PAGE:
Sunday, 21 October 2012

Penguin no. 1499: Love Me Little
by Amanda Vail

Then there are girls like Amy and me. We are conflicted. We vacillate. We see ourselves as girls of intellect, and, I suspect, we sometimes think ourselves a little too good to be merely wives and mothers. I don't know how we ever got this idea, since all we hear is that a woman only reaches full fruition when she becomes a mother, and, presumably, a wife. Perhaps it is because our mothers give off a subtle sense of disappointment with their roles; we have become infected with their malaise. As Amy once said, 'It is a vicious cycle the generations play on each other.' A confused statement, perhaps, but trenchant nevertheless.

The major problem I had with this book was the author's deception, as it was clearly intentional, and its purpose must have been to lend a weight to the story which it didn't deserve. Amanda Vail is quoted on the back cover of this 1960s Penguin describing herself as a New Yorker, and the 17 year old daughter of a successful novelist; the protagonist she creates could be similarly described, except that Emily is two years younger. It is fairly clear that a contemporary reader was meant to infer that these are the semi-autobiographical reflections of a young bookish girl on the verge of adulthood, a girl who thought a lot about sex, and very little about romance. But this was not the case at all: Amanda Vail was the pseudonym of Warren Miller, and these are the imaginings of a 39 year old man.

Sue Fosburgh's swift elevation from mediocrity to social success has Emily and her friend Amy each perceiving their innocence to be a burden. The catalyst of Sue's assent was her own unverifiable story that she had lost her virginity during the previous school break, by (in her own words) giving herself to an Andover boy during Easter week.

She is regarded now with respect, the only one of her peers who knows what it is all about, having (putatively) crossed what they recognise as the threshold between girlhood and maturity. And now the spoils of such boldness are hers - she is editor of the school newspaper, president of the Debating Society, and captain of various sports teams, all despite a paucity of talent and an apparent lack of intelligence. It is a situation which Emily and Amy have difficulty accepting, and they decide the solution lies in emulation. By the time school returns after the summer break they intend that they too will have left girlhood behind.

This one shared goal defines their summer, and each day which slips by without its fulfilment seems to them a day wasted. And with their focus only on the act itself they each require nothing more than a willing partner, and it doesn't seem to matter to them who it is to be. They make a list of possibilities, partition it randomly, and then set to work on their lists, crossing off the name of any young man who fails to proceed with sufficient haste. But their respective plans seem destined to flounder due to the immaturity or the decency of the young men they target, and perhaps because it ultimately dawns on them that they may have overlooked something of importance in their determined pursuits of devirgination.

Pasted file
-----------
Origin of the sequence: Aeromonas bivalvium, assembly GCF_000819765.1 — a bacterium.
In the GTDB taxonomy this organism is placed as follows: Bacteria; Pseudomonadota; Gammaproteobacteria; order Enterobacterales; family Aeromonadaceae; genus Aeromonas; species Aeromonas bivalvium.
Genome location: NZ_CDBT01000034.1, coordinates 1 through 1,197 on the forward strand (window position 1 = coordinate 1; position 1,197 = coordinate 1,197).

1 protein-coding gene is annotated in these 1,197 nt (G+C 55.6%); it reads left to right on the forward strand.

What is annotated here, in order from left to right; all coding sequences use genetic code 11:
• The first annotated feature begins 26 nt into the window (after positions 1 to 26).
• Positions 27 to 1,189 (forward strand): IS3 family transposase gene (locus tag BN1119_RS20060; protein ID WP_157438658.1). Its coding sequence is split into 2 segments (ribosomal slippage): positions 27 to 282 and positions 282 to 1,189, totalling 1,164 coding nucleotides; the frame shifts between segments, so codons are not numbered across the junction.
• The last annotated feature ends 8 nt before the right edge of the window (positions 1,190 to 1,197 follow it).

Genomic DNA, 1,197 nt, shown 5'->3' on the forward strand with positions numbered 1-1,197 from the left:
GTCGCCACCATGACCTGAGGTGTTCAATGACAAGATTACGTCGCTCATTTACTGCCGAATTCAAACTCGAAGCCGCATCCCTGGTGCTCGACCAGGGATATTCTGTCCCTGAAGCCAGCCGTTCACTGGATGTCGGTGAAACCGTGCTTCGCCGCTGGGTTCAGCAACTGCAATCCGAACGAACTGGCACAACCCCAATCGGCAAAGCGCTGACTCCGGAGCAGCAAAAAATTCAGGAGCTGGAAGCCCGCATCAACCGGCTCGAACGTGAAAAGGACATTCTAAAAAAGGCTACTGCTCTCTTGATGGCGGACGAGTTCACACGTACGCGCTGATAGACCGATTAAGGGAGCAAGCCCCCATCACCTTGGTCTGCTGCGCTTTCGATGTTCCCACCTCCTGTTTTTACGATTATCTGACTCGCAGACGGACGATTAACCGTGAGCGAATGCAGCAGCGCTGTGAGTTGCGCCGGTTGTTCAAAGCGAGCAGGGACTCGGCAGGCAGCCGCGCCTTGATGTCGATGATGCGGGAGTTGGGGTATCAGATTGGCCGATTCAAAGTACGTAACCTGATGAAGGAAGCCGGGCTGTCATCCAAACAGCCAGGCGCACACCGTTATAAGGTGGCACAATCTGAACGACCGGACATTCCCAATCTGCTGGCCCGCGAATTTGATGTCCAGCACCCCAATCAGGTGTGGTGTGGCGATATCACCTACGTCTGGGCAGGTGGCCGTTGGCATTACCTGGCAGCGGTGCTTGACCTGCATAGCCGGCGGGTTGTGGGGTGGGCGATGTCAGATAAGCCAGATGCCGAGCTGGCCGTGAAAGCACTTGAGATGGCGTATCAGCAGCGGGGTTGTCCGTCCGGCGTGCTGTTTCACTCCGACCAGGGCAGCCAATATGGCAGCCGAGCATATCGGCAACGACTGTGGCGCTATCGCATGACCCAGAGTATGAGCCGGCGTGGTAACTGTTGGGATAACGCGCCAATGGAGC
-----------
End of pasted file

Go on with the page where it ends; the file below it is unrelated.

It seemed an absurd story, not because it was unlikely that two 15 year old girls would be so intent on having sex in 1957, but because they were content to set their sights so low that maleness and willingness were the only criteria any prospective partners needed to fulfil. Or perhaps the absurdness was intentional. It always seemed that if the genders were simply swapped the story would make far more sense, so perhaps he was trying to make some (fairly obvious) point about a difference between the sexes. Fortunately the book is very short, and there was some compensation for persisting in the amusing portrait of Emily's irascible and reluctantly successful novelist father.


  1. Is the deception of the author an important issue? Or is it justifiable and the author's prerogative? Such an issue has been debated on and off over the years and personally I don't think it matters, after all novels are all about creating a new world (a generalization) so why not the author too? It's an intriguing issue....

    1. I think it is important because our personal understanding of the world comes from such a small sample, being our own experiences and the things we observe, and one of the reasons for reading is to expand this understanding by being exposed to different perspectives and other viewpoints. But to do this we have to be able to read critically, to have some basis upon which to assess whether what we are reading offers some new insight or is simply noise.

      While there is clearly nothing wrong in an older man describing the world from the viewpoint of a 15 year old girl, when I read the book I want to be able to take that into account. It is inevitable that I would assess the believability of the character he creates against my own lived experience, because my prior expectation is not going to be that he knows more of such things than I do. But I am quite prepared to concede that a 17 year old girl would have a better understanding of the mind of a 15 year old than I do, and if something didn't make sense I would assume that I was the one out of touch, rather than the young author.

      So the question remains: what was the purpose of the deception? It was done very carefully, so it must have been done for a reason.

  2. Perhaps it was to try and avoid criticism along the lines of what would a 39 year old man know about the mind of a 15 year old girl? Seems a bit extreme though...



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